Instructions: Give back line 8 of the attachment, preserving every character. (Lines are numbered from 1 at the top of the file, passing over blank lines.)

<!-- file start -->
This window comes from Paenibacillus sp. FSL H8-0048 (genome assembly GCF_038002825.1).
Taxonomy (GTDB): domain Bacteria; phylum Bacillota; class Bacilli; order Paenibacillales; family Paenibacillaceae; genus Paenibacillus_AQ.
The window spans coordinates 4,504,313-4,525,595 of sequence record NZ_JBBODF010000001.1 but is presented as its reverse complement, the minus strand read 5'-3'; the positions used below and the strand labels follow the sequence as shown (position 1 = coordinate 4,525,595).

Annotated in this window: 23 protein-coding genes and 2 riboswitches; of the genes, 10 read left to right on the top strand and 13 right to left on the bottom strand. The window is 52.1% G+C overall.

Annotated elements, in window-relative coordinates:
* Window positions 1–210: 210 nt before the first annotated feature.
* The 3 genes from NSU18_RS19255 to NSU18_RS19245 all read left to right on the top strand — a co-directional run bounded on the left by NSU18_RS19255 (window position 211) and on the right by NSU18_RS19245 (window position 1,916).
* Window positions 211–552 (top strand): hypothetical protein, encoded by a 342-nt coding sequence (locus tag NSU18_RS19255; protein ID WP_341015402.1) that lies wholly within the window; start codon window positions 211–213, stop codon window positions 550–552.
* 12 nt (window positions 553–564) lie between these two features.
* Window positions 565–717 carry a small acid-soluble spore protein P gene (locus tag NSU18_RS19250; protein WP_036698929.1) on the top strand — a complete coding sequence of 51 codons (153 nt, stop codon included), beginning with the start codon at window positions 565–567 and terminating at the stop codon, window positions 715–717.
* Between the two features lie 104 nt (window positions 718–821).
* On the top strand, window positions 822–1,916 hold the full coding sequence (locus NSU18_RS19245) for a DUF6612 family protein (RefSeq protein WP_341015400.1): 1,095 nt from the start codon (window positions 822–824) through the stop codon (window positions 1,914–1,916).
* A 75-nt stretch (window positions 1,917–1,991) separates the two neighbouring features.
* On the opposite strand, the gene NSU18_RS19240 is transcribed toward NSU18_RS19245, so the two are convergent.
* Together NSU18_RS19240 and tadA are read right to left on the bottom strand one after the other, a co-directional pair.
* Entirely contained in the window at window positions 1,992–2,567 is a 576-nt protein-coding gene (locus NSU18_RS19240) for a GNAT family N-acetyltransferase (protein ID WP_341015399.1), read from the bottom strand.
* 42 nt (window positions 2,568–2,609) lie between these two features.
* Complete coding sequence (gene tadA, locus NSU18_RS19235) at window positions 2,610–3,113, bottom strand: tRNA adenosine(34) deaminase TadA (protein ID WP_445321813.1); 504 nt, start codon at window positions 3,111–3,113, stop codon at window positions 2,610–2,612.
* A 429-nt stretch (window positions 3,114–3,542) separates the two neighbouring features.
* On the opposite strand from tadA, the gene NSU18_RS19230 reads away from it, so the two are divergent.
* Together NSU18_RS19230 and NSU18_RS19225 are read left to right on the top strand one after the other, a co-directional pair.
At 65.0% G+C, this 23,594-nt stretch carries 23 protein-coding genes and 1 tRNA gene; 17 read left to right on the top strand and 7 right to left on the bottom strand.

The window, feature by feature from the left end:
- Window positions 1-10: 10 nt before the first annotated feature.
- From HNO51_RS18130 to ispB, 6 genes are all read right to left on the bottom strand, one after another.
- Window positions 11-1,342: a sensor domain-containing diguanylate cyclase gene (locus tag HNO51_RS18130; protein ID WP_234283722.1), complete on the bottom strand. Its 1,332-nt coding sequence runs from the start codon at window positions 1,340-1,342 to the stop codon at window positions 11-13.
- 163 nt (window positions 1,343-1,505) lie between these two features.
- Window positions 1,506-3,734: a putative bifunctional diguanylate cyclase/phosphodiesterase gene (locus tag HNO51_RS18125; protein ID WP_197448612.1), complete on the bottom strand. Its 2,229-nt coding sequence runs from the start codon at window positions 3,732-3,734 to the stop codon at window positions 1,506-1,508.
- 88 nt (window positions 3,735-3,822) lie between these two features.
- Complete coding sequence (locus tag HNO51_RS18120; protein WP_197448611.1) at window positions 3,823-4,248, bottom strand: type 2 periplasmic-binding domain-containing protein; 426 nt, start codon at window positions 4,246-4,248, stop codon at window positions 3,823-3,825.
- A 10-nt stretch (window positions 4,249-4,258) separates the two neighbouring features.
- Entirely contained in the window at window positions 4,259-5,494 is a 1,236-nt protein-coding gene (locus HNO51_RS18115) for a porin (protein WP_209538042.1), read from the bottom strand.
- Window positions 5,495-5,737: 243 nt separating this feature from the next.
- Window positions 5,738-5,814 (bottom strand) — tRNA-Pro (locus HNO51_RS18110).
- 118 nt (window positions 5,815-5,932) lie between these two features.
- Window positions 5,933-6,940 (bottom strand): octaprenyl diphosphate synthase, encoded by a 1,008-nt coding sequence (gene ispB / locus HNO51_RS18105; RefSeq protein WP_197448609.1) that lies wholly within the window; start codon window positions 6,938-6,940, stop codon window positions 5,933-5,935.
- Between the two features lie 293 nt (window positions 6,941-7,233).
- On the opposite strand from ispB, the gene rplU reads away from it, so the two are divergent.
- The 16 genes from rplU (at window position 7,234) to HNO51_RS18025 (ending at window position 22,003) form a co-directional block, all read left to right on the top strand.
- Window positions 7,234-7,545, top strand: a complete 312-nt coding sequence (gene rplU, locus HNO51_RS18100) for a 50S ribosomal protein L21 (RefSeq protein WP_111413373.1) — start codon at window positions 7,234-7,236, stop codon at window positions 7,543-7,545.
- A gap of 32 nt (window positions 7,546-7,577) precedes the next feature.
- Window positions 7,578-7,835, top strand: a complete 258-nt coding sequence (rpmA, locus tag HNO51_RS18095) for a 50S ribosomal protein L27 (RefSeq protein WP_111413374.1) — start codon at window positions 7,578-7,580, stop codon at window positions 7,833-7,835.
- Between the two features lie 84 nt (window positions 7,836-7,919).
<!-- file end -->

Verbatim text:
* Window positions 211–552 (top strand): hypothetical protein, encoded by a 342-nt coding sequence (locus tag NSU18_RS19255; protein ID WP_341015402.1) that lies wholly within the window; start codon window positions 211–213, stop codon window positions 550–552.